Understanding Linux / UNIX tr command

Q. Can you explain the tr command and how to use it under Linux / UNIX like oses?

A. The tr utility copies the given input to produced the output with substitution or deletion of selected characters. tr abbreviated as translate or transliterate. It takes as parameters two sets of characters, and replaces occurrences of the characters in the first set with the corresponding elements from the other set i.e. it is used to translate characters.

It is commonly used in shell scripts and other application.

tr command syntax

tr [options] "set1" "set2"
echo something | tr "set1" "set2"
tr "set1" "set2" < input.txt
tr "set1" "set2" output.txt

How do I use tr command under Linux / UNIX?

Translate the word ‘linux’ to upper-case:
$ echo 'linux' | tr "[:lower:]" "[:upper:]"
$ echo 'linux' | tr "a-z" "A-Z"
$ echo 'I LovE linuX. one is better Than 2' | tr "a-z" "A-Z"

Output:

LINUX
I LOVE LINUX. ONE IS BETTER THAN 2

Create a list of the words in /path/to/file, one per line, enter:
$ tr -cs "[:alpha:]" "n" < /path/to/file
Where,

  • -c : Complement the set of characters in string1
  • -s : Replace each input sequence of a repeated character that is listed in SET1 with a single occurrence of that character

Shell scripting example

In the following example you will get confirmation before deleting the file. If the user responds in lower case, the tr command will do nothing, but if the user responds in upper case, the character will be changed to lower case. This will ensure that even if user responds with YES, YeS, YEs etc; script should remove file:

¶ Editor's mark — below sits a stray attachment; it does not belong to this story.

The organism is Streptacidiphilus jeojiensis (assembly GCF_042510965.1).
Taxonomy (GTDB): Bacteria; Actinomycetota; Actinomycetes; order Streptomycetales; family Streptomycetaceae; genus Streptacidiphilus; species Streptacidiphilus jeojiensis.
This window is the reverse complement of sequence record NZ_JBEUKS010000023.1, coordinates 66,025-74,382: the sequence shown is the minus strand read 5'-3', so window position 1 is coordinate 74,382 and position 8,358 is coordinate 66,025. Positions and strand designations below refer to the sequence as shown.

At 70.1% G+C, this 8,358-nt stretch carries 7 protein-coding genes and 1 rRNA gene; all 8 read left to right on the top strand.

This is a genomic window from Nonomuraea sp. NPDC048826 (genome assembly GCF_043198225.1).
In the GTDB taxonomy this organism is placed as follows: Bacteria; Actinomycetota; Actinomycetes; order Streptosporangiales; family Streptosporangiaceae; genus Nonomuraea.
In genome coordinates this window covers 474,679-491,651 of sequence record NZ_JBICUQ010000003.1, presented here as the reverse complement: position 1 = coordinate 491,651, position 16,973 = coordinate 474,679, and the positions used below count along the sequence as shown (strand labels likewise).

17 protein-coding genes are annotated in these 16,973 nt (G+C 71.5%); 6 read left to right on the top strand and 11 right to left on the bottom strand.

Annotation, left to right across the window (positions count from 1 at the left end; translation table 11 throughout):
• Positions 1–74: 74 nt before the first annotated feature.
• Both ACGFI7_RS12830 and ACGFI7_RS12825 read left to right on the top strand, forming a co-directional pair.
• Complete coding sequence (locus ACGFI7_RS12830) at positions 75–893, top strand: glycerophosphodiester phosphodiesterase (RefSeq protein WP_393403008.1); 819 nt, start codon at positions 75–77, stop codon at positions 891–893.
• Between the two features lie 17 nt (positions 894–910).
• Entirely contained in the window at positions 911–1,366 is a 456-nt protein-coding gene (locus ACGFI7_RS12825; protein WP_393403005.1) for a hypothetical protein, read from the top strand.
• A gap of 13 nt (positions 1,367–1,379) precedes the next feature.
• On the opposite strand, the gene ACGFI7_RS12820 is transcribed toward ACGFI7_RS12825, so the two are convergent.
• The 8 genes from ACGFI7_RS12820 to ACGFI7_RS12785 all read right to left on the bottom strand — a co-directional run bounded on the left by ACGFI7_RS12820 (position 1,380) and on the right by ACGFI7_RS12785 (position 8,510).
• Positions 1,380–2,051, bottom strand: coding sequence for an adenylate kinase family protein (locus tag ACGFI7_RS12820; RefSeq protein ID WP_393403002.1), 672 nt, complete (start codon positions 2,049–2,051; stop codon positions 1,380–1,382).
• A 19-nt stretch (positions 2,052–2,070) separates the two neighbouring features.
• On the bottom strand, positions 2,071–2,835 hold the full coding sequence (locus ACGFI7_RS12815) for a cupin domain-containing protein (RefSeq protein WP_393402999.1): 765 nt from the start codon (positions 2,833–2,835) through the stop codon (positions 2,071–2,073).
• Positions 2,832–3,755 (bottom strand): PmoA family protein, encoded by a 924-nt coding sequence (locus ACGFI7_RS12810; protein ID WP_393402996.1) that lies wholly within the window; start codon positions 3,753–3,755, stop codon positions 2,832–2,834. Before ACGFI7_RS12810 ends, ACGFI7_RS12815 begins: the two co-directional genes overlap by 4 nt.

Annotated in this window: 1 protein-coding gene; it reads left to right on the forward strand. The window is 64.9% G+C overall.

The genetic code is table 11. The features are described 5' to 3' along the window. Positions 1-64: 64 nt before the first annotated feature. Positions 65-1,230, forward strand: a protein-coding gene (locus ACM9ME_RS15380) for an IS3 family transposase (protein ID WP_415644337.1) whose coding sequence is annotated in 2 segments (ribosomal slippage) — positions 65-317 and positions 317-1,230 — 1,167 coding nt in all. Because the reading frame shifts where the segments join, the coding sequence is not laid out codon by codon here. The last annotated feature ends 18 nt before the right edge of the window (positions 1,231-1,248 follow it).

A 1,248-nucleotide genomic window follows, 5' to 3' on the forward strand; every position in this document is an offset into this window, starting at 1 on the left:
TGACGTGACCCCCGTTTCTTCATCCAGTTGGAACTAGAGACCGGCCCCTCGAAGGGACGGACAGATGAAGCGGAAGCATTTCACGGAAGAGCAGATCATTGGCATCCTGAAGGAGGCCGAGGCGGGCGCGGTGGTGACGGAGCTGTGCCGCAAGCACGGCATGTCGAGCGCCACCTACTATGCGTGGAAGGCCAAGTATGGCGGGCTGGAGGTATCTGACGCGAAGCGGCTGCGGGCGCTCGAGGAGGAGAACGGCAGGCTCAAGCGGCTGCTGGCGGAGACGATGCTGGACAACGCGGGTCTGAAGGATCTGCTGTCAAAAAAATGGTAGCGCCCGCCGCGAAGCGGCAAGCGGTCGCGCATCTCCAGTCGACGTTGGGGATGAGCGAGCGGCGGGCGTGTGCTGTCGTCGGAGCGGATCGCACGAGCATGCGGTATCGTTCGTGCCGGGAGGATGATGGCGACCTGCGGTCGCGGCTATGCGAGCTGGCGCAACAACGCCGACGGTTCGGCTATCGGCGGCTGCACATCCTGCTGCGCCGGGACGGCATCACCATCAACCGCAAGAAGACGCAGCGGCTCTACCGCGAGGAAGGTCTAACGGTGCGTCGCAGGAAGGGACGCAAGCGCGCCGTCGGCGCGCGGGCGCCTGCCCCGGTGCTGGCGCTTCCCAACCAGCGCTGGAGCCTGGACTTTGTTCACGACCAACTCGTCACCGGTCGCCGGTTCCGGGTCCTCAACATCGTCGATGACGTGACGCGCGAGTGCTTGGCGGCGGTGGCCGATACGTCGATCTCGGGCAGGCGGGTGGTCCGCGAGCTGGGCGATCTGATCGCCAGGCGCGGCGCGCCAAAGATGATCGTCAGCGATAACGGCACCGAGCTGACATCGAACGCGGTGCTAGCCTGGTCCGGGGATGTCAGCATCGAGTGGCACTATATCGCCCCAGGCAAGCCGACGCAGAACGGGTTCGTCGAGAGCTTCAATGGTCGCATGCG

#!/bin/bash
echo -n "Enter file name : "
read myfile
echo -n "Are you sure ( yes or no ) ? "
read confirmation
confirmation="$(echo ${confirmation} | tr 'A-Z' 'a-z')"
if [ "$confirmation" == "yes" ]; then
   [ -f $myfile ] &&  /bin/rm $myfile || echo "Error - file $myfile not found"
else
   : # do nothing
fi

Remove all non-printable characters from myfile.txt
$ tr -cd "[:print:]" < myfile.txt

Remove all two more successive blank spaces from a copy of the text in a file called input.txt and save output to a new file called output.txt
tr -s ' ' ' ' output.txt

The -d option is used to delete every instance of the string (i.e., sequence of characters) specified in set1. For example, the following would remove every instance of the word nameserver from a copy of the text in a file called /etc/resolv.conf and write the output to a file called ns.ipaddress.txt:
tr -d 'nameserver' ns.ipaddress.txt

Recommended readings:

To check the other options that can be used in the tr command, see the tr command man page, enter:
$ man tr

Posted by: SXI ADMIN

The author is the creator of SXI LLC and a seasoned sysadmin, DevOps engineer, and a trainer for the Linux operating system/Unix shell scripting. Get the latest tutorials on SysAdmin, Linux/Unix and open source topics via RSS/XML feed or weekly email newsletter.